NA is a logical constant of length 1 which contains a missing value indicator.
NA can be coerced to any other vector type except raw. There are also constants
NA_character_ of the other atomic vector types which support missing values: all of these are reserved words in the R language.
The generic function
is.na indicates which elements are missing.
The generic function
is.na<- sets elements to
NA is.na(x) ## S3 replacement method for class 'data.frame': is.na((x) is.na(x) <- value)
- an R object to be tested: the default method handles atomic vectors, lists and pairlists.
- a suitable index vector for use with
NA of character type is distinct from the string
"NA". Programmers who need to specify an explicit string
NA should use
NA_character_ rather than
"NA", or set elements to
is.na(x) works elementwise when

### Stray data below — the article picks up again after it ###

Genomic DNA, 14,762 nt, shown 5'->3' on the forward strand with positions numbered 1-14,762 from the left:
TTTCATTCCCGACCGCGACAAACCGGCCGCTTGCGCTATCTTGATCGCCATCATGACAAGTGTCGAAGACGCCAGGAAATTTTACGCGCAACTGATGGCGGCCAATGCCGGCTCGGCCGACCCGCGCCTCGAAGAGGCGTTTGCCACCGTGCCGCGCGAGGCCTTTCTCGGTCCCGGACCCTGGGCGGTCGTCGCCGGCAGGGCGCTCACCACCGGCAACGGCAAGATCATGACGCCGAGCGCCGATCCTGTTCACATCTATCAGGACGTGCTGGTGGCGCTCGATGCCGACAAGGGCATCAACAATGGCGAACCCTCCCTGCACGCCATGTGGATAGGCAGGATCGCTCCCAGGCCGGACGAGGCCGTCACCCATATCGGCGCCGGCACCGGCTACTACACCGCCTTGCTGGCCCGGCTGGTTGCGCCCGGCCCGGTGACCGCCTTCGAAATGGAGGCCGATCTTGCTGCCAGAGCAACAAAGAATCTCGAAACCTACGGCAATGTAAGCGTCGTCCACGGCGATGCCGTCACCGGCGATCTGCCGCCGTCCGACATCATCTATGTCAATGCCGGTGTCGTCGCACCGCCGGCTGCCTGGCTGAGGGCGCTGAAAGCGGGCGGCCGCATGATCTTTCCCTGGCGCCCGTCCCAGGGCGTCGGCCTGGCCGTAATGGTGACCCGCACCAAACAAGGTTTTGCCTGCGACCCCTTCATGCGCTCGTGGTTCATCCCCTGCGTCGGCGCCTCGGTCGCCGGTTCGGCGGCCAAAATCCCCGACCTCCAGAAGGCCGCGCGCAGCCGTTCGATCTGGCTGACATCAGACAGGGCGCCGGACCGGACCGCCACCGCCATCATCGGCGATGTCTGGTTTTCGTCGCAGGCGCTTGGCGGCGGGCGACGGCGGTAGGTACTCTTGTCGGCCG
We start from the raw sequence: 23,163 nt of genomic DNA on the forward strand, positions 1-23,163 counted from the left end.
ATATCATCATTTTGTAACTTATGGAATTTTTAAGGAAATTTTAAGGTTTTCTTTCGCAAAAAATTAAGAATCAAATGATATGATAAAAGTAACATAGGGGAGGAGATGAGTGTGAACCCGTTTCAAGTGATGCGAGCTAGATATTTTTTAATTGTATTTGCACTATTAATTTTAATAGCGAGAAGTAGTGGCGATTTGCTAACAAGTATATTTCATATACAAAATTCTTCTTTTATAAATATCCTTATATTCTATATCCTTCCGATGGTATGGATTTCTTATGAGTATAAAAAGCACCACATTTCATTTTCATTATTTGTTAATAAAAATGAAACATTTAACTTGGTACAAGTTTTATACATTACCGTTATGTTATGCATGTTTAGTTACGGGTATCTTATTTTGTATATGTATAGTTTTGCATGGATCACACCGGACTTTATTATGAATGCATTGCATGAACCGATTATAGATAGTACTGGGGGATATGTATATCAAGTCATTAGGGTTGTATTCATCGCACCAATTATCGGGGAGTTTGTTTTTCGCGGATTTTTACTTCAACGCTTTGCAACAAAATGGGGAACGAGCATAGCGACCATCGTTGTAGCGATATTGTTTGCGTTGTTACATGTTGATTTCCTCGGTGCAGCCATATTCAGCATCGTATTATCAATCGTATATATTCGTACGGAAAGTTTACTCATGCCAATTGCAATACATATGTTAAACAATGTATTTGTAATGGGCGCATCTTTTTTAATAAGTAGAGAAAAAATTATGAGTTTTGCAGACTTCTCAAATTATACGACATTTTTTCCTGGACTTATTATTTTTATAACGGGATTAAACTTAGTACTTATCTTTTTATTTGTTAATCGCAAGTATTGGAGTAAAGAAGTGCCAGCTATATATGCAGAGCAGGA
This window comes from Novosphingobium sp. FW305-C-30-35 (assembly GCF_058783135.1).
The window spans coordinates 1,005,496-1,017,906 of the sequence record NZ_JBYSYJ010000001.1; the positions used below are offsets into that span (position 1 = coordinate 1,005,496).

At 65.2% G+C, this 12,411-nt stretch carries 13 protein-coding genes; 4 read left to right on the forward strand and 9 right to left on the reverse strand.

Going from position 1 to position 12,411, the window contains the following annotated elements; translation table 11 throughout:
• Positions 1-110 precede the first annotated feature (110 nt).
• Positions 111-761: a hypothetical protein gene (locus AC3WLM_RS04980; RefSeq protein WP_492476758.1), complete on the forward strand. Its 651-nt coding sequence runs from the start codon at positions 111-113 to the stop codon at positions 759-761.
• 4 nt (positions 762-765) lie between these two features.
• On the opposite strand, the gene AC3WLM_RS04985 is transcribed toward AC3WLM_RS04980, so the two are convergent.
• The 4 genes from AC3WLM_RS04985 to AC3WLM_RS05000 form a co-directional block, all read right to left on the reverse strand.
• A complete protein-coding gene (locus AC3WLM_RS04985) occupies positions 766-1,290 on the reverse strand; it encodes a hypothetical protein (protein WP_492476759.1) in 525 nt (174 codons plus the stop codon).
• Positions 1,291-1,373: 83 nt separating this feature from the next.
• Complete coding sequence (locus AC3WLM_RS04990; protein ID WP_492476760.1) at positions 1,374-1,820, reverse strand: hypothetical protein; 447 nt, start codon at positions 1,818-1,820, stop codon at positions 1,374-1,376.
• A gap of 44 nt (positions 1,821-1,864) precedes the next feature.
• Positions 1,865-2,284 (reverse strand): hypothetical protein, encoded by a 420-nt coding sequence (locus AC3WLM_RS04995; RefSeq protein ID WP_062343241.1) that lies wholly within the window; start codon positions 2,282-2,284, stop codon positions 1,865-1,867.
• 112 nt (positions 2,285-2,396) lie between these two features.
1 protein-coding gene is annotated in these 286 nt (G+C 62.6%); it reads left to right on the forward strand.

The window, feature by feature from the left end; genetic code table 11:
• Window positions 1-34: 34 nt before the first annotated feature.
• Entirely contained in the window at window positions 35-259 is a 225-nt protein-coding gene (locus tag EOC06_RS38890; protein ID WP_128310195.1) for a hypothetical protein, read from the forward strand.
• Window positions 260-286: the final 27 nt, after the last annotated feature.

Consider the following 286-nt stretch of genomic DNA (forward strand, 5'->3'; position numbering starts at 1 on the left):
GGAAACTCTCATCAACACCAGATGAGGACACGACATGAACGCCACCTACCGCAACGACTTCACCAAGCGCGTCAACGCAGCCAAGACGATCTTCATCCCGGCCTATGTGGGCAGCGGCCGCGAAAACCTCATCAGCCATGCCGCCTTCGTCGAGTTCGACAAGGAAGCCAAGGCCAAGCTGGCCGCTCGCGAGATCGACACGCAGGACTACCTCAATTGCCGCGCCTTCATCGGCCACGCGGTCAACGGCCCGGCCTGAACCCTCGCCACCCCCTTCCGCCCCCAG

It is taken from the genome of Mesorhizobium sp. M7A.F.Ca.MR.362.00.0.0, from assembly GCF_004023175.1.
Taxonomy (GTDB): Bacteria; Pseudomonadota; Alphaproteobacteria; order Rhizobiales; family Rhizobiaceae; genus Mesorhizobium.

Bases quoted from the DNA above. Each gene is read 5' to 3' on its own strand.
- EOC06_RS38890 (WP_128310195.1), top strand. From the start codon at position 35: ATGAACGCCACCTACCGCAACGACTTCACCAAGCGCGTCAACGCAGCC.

x is a
list. It is generic: you can write methods to handle specific classes of objects, see InternalMethods. A complex value is regarded as
NA if either its real or imaginary part is
is.na<- may provide a safer way to set missingness. It behaves differently for factors, for example.
NA will normally result in
NA: a possible exception is where
NaN is also involved, in which case either might result.
The default method for
is.na applied to an atomic vector returns a logical vector of the same length as its argument
TRUE for those elements marked
NA or, for numeric or complex vectors,
NaN (!) and
names attributes are preserved.
The default methods also works for lists and pairlists:
is.na, elementwise the result is false unless that element is a length-one atomic vector and the single element of that vector is regarded as
NaN (note that any
is.na methods for the class of the atomic vector is ignored).
The data frame method for
is.na returns a logical matrix with the same dimensions as the data frame, and with dimnames taken from the row and column names of the data frame.
Becker, R. A., Chambers, J. M. and Wilks, A. R. (1988) The New S Language. Wadsworth & Brooks/Cole.
Chambers, J. M. (1998) Programming with Data. A Guide to the S Language. Springer.
Documentation reproduced from R 3.0.1. License: GPL-2.